top of page

Canada’s Emerging Artificial Intelligence Leadership and the Need for Good Policy

[et_pb_section fb_built=”1″ admin_label=”section” _builder_version=”3.22″ custom_padding=”4px|||||”][et_pb_row admin_label=”row” _builder_version=”3.25″ background_size=”initial” background_position=”top_left” background_repeat=”repeat” custom_padding=”48px|||||”][et_pb_column type=”4_4″ _builder_version=”3.25″ custom_padding=”|||” custom_padding__hover=”|||”][et_pb_text _builder_version=”4.4.3″ header_2_font=”|600|||||||” header_2_font_size=”27px”]

Joanna Pawlowski Research Assistant, Windsor Law LTEC Lab J.D., 2019

[/et_pb_text][et_pb_text ol_item_indent=”30px” _builder_version=”4.4.3″ text_font_size=”16px” ol_font=”||||||||” ol_text_align=”left”]

Artificial intelligence is a significant and growing part of our daily lives. Artificial intelligence is a field of computer science research that studies and develops intelligent machines that act and work like humans through the use of techniques like machine learning (providing computers with the ability to learn patters from data, rather than being directly programmed with those patterns). Today, not only is artificial intelligence prevalent across many prominent industries (manufacturing, healthcare, transportation, and customer service), but artificial intelligence already possesses the generic powers of creation and destruction. Google’s Deep Dream creates its own art using its machine learning algorithms, while autonomous weapons could use artificial intelligence to select and attack military targets.[1] Artificial intelligence is at our fingertips, with the most iconic example being iPhone’s Siri, a feature described as an intelligent personal assistant that answers questions and provides responses while simultaneously adapting to the user by learning the user’s searches to determine their preferences.[2]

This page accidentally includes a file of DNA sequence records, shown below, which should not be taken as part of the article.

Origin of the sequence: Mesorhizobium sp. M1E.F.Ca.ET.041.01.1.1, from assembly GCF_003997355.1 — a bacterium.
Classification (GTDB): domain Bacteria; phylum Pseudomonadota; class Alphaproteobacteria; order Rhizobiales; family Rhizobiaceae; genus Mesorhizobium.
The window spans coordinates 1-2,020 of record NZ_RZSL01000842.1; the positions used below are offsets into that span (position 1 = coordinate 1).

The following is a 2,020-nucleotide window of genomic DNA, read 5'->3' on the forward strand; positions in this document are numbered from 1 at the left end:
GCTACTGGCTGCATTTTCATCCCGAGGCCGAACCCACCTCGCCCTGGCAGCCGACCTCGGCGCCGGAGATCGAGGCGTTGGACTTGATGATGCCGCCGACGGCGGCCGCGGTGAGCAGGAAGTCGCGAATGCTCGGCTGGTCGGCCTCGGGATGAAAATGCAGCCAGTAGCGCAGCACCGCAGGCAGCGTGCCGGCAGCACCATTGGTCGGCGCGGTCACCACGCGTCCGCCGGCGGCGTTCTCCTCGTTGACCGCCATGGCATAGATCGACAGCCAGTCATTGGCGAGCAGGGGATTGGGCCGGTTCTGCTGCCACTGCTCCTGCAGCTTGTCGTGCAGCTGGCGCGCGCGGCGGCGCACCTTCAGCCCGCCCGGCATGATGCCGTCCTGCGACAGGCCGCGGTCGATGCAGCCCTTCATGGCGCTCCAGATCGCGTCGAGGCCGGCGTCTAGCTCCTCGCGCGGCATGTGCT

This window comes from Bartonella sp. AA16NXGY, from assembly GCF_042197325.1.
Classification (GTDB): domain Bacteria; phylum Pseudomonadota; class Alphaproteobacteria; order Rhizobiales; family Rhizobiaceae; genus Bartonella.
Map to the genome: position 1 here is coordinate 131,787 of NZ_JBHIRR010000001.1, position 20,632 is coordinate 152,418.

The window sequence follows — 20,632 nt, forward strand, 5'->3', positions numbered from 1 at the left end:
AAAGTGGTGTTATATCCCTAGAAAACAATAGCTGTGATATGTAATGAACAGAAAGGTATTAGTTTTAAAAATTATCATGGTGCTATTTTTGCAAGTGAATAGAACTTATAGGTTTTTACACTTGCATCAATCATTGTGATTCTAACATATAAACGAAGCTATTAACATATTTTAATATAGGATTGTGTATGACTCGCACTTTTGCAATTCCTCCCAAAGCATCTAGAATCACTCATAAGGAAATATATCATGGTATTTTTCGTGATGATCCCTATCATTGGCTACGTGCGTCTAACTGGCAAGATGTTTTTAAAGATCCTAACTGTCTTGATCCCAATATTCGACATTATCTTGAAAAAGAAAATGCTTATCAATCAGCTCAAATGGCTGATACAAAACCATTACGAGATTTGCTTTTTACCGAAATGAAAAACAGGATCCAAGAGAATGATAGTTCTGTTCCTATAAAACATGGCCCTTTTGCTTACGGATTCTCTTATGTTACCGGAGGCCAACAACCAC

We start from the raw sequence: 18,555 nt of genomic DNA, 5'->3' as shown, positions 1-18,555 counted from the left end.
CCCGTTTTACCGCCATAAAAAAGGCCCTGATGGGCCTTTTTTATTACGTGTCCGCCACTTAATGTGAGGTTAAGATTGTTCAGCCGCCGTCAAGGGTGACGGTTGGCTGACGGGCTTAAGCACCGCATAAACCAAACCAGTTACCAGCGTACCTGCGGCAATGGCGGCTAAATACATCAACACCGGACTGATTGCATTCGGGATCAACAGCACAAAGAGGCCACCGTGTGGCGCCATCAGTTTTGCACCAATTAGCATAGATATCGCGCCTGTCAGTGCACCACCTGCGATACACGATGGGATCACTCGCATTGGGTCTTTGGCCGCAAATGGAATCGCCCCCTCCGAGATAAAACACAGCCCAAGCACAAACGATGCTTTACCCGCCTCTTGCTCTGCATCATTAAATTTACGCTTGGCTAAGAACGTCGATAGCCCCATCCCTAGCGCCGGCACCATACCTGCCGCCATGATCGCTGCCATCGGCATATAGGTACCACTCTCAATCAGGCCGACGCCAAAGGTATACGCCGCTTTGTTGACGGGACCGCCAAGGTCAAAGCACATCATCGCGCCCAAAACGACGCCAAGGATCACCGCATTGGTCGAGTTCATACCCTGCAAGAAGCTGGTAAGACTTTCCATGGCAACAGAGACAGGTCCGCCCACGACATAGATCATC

Artificial intelligence is expected to advance well beyond these contemporary capabilities. The Canadian Government’s policies and initiatives this year demonstrate that it has not neglected the powerful potential of artificial intelligence. In 2017, the federal government implemented various policies and initiatives to bolster Canada’s position as a global leader in artificial intelligence research.

In March, 2017, the Government of Canada announced its Pan-Canadian Artificial Intelligence Strategy for the advancement of artificial intelligence research in Canada to cement Canada’s position as a global leader in artificial intelligence. The federal government devoted $125 million to this initiative.[3] The Pan-Canadian Artificial Intelligence Strategy has four major goals:

  1. Increase the number of outstanding artificial intelligence researchers and skilled graduates in Canada.

  2. Establish interconnected nodes of scientific intelligence in Canada’s three major centres for artificial intelligence in Edmonton, Montreal, and Toronto.

  3. Develop global thought leadership on the economic, ethical, policy, and legal implications of advances in artificial intelligence.